12th and 14th Suffolk candidates talk housing ahead of primary vote
Early voting for the Massachusetts Democratic primary is already underway, and candidates for the 12th and 14th Suffolk district seats in the Massachusetts House of Representatives are ramping up their virtual campaigns. In a series of interviews on Aug. 18, the Ward 18 Democratic Committee questioned the six candidates vying for Rep. Dan Cullinane’s 12th Suffolk seat and Rep. Angelo Scaccia’s 14th Suffolk seat.
14th Suffolk District (Hyde Park, Roslindale, West Roxbury)
Rob Consalvo, Duckens Petit-Maitre and Gretchen Van Ness each spoke with Ward 18 member Tanisha Sullivan, and also answered questions about housing from Mass Alliance of HUD Tenants.
Consalvo, chief of staff for Boston Public Schools, said he has the most experience for the job after representing parts of Hyde Park, Mattapan, and Roslindale as Boston city councilor for District 5 and working for Senator Ted Kennedy.
He expressed plans to open a district office in Cleary Square and is looking to serve on the Committee on Housing to fight for more homeownership in communities of color and more affordable housing properties. He supports the right to counsel bill for tenants as well, which could give tenants more power in courts during cases of eviction and more. As a special advisor to Boston Public Schools Superintendent Brenda Cassellius, Consalvo recently pushed forward a plan to sell the McCormack School’s sports fields to the Boys & Girls Club, a sale that McCormack students and some Dorchester residents strongly oppose.
Petit-Maitre, as a Boston constable and a former MBTA worker, plans to focus on public transportation if he wins the 14th Suffolk seat. He also cited his personal experience as a former affordable housing resident.
“If you’ve never been in the place that I am, that a lot of people are going through, you can’t represent the community,” he said.
He believes that the current eviction moratorium should be extended to a year after the COVID crisis ends, and that tenants should have more rent-to-own options. As the only Black candidate in the race, he’s said before that he can deal with police reform better than the other two contenders.
Attorney Gretchen Van Ness believes her background as a civil rights attorney will help her address racial justice, economic justice and economic recovery from COVID-19. She also sees the need for reform in the House Judiciary Committee to address police reform. In her plans to support low-income essential workers, she said, “We need to raise taxes on corporations that are doing well, close tax loopholes and talk about a millionaire’s tax.”
Van Ness wants to extend the eviction moratorium and said she will support inclusionary zoning that ensures future developments will include enough affordable units.
12th Suffolk District (Dorchester, Mattapan, Hyde Park, Milton)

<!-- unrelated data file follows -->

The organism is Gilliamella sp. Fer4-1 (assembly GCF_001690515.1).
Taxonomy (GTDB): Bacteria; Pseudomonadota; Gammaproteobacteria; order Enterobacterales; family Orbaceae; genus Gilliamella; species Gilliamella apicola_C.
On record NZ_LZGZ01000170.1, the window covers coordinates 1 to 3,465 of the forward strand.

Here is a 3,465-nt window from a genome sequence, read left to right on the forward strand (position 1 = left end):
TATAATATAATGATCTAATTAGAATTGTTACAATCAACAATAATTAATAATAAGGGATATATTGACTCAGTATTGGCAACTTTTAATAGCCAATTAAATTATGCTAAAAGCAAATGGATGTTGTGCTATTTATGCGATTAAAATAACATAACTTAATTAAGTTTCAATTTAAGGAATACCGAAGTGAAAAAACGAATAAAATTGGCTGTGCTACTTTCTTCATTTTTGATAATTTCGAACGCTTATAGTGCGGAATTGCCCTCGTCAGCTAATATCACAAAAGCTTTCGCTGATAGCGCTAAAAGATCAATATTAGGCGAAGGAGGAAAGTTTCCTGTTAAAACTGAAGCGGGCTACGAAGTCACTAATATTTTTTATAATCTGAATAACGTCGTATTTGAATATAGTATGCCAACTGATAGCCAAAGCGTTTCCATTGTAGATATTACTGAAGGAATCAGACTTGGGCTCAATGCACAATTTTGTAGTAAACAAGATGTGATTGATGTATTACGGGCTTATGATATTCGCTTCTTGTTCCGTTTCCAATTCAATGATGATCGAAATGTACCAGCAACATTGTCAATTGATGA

Attorneys Stephanie Everett, Jovan Lacet, and Brandy Fluker Oakley spoke with Sullivan about the first bills they would file if elected and the House committees they want to work with.
Everett plans to use her previous experience in the State House on Senator Sonia Chang-Diaz’s staff to prioritize and move legislation through the proper committees and get community involvement. She also called out the lack of equity revealed by the COVID crisis, especially in Boston’s education system, and said she wants to make sure that every student has enough resources to succeed. She supports the current housing stability bill written by Rep. Kevin Honan, which extends the eviction moratorium to March 2021, and includes protections for elderly residents selling their homes.
Lacet said that advocating for the community is the most important quality for a state representative. As a representative, Lacet would focus on the Committee on Financial Services so that he could secure funding for schools and health centers to recover from COVID-19. He also said that he would start his term by filing a housing bill so that landlords and tenants are not affected by too many foreclosures and evictions.
“If the families don’t have somewhere to live, then education would be a second thought to them,” he said.
Lacet also mentioned that he was a police officer before he became an attorney.
Fluker Oakley said that she has the skill to be a budget advocate for the 12th Suffolk and that she has already built diverse relationships in the community. She brought up the high COVID death rates in the district and the importance of the census count. She wants to work with the Ways and Means Committee to direct funding to the district that it needs.
She also brought up displacement and said she wants to file legislation so that “families who have been owning their homes for decades … they get a special tax break,” she said, as a way to keep families in their homes.